Kristof noted that talent can be found everywhere, but opportunity cannot. So for the millionth time—what can we do? Kristof, armed with only a keyboard, has garnered support for various causes world-wide. As students, or as inspired adults, we can use our knowledge and determination to create change, too. For starters, volunteer, go to educational events and reach out. But if I’ve learned anything at all, it’s that if we lead the way with innovation and passion, “a path appears.” 

Sunday, August 16, 2015

Global Health Immersion: Part 3

It’s 11 AM; the melodic roar of birdsong and jungle creatures is so overwhelming it distracts me from the blinding equatorial sun beating down on my unprotected skin. Thick mahogany trees and draping vines form a dense forest resembling the kinds of images Joseph Conrad or H. Rider Haggard conjured up when they cemented darkest Africa in our minds.  I am in Bwindi National Park in Eastern Uganda, just steps from the Congo, here to see wild mountain gorillas in one of their last remaining natural habitats. 

Ugandan rainforest tree covered in vines and creepers
My party treks for almost two hours before our guide spots the family group.  We are so excited that we don’t realize we are standing in the warpath of safari ants.  The tiny insects scurry up the inside of our pants, into our shirts and down our socks.  They sink their massive jaws into our flesh, drawing blood and screams.  But the creepy, painful encounter only adds to the authenticity of our experience - exploring the jungles of Africa should not be without its danger. 

Safari ants on the march
After dispatching with the ants we finally approach our main target.  Our guide tells us that we can’t get within eight meters of the gorillas because of their susceptibility to human infections; this rule proves to be taken very liberally.  We start on the group’s periphery, but before long the 20 or so males, females, and juveniles begin to move freely all around us.  Within 10 minutes we are completely surrounded by the apes.  At one point we stop to watch the silverback as he feasts on tree roots.  My guide says, “watch him, I can tell he is about to walk right towards you.”  Not 2 minutes go by before the proverbial 800-pound gorilla saunters within arm’s length of me.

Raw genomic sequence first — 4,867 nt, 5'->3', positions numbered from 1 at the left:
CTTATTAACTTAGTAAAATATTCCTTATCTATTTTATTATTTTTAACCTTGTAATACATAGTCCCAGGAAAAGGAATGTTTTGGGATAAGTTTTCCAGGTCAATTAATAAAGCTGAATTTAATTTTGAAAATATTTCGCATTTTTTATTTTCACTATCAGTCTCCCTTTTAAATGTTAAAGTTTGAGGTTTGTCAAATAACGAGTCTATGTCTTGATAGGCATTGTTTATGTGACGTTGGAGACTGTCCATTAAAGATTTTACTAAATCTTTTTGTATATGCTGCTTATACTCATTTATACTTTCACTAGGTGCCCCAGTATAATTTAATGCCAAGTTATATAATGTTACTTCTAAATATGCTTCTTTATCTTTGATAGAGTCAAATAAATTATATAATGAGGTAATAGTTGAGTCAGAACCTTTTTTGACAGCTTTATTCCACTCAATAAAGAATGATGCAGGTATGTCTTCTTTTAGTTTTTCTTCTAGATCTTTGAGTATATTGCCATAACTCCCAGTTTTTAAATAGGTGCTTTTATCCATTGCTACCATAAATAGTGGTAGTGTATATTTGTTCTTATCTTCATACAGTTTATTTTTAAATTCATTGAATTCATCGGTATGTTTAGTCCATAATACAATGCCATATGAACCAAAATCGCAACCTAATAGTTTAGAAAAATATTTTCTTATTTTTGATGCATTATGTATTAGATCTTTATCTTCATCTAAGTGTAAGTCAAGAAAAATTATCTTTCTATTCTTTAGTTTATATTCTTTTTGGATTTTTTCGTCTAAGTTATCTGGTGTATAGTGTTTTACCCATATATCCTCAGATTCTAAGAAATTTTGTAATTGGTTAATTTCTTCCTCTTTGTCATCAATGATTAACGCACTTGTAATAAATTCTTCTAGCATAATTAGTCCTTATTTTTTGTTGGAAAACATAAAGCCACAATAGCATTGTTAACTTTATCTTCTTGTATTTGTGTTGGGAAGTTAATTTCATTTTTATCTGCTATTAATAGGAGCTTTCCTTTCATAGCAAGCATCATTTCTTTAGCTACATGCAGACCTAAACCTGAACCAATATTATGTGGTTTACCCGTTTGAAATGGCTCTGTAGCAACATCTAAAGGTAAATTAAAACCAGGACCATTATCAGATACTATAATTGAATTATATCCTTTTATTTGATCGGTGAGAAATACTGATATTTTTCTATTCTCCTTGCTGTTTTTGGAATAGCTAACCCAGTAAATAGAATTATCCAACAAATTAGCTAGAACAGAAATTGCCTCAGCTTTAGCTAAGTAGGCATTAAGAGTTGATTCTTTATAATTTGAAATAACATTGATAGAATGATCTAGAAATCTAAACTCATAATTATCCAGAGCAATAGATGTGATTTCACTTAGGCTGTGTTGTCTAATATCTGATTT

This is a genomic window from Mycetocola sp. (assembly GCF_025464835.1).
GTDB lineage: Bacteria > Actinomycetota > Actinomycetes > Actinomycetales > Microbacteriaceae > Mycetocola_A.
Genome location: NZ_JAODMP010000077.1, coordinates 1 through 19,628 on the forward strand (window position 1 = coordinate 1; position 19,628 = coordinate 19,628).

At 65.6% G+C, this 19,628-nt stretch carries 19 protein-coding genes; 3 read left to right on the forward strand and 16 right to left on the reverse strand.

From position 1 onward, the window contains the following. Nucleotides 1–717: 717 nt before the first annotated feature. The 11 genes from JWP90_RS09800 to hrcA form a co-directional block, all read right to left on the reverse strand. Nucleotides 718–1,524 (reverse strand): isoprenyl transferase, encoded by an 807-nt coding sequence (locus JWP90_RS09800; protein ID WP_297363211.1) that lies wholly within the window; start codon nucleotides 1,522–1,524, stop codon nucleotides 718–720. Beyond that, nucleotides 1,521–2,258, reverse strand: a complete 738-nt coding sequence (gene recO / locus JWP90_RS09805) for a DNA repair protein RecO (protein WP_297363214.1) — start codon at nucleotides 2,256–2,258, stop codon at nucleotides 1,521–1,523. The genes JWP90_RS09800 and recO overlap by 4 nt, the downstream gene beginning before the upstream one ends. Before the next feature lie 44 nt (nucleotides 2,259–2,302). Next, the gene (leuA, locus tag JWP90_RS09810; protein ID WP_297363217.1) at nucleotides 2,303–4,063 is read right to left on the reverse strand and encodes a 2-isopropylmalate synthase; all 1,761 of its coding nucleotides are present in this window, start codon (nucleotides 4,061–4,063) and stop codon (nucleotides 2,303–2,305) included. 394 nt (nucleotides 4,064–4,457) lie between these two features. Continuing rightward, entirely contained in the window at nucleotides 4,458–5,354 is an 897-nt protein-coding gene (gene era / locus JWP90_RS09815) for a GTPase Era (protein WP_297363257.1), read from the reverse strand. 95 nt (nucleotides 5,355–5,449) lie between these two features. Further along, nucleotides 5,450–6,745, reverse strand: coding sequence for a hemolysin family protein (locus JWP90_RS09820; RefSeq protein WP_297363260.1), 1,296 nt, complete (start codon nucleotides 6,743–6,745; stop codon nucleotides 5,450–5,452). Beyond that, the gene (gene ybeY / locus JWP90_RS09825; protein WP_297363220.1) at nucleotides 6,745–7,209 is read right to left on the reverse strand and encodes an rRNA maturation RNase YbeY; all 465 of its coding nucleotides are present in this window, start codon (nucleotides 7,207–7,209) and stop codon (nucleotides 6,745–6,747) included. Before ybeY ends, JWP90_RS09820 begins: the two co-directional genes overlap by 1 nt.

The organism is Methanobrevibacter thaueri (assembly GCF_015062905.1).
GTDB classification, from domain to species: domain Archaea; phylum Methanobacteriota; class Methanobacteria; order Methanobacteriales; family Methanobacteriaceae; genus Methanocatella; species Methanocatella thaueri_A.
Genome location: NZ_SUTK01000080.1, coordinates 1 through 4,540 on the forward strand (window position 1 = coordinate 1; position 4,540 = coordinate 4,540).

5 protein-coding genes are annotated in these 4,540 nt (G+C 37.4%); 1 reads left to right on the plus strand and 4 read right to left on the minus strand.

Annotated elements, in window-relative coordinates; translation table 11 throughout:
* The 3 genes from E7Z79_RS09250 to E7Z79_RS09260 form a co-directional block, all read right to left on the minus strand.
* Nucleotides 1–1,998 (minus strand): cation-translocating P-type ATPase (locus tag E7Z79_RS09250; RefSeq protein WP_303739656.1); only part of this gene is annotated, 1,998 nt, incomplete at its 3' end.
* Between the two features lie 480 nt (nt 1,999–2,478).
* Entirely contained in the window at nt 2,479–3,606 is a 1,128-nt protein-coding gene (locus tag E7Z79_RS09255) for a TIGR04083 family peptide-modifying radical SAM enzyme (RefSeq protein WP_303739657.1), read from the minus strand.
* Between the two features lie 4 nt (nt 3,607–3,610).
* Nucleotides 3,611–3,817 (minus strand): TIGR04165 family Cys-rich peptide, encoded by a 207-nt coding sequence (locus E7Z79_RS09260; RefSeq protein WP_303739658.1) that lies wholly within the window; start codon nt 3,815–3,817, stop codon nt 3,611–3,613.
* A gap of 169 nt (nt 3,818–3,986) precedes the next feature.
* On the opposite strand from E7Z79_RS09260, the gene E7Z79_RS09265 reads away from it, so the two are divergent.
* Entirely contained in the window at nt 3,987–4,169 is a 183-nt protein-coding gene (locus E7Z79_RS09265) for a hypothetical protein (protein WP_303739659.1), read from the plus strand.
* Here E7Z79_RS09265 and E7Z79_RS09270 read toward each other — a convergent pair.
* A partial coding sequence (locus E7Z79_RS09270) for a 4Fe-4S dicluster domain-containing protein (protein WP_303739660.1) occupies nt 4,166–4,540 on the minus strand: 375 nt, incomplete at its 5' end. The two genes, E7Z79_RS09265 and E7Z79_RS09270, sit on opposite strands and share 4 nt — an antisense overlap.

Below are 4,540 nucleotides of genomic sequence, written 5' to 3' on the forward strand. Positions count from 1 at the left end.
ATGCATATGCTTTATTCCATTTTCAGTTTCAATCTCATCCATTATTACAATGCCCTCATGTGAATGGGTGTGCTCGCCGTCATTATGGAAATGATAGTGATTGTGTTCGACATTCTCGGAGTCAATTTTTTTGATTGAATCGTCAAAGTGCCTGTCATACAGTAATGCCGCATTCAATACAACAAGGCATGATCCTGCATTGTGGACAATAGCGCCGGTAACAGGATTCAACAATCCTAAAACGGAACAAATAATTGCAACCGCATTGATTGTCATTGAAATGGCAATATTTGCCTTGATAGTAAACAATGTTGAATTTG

Although I’ve seen gorillas at the zoo and on television, I was not prepared for how human they truly were. Sharing 98.4% of the same genes as us, their faces revealed a haunting spectrum of emotions and expressions.  At times they appeared to play and joke with one another, and even carry out conversations.  The gorillas barely acknowledged our presence but when the odd one would break character and look me in the eyes, I couldn’t help but feel chills.  Deep behind that penetrating gaze was a gentle, sentient soul.

Wild mountain gorillas in Bwindi Impenetrable Forest
Visiting Bwindi was a nice break from Kampala and my work at Twezimbe, but the experience still offered opportunity to widen my grasp of global health and development.  With my knowledgeable driver Sam, the 500 km car ride across Uganda gave us ample time to discuss the changing scenery as well as African politics, tribalism, and inequality. 

The more I learn about Africa, the more I realize how much tribal and colonial history still influence contemporary life here.  When the Europeans colonized Africa, they drew arbitrary borders across a continent home to thousands of independent tribes and ethnic groups.  These new boundaries divided and reordered societies, sometimes pairing mortal enemies within the same state.  In their quest for control, Europeans were quick to exploit indigenous governance systems.  Their manipulation often distorted traditional power balances, exacerbating ethnic tensions still present to this day.  The Hutu-Tutsi genocide in Rwanda is one prime example – the French having empowered the minority Tutsis over the Hutu majority, inciting resentment and distrust between the two ethnic groups that lasted for decades until it came to a head in 1994.

As African colonies transitioned to independence, the heterogeneity of their people and cultures proved a huge challenge to finding solidarity.  Many Africans felt more allegiance to their tribe then their nation, creating conflict when politicians of opposing tribes and backgrounds attempted to exert their power.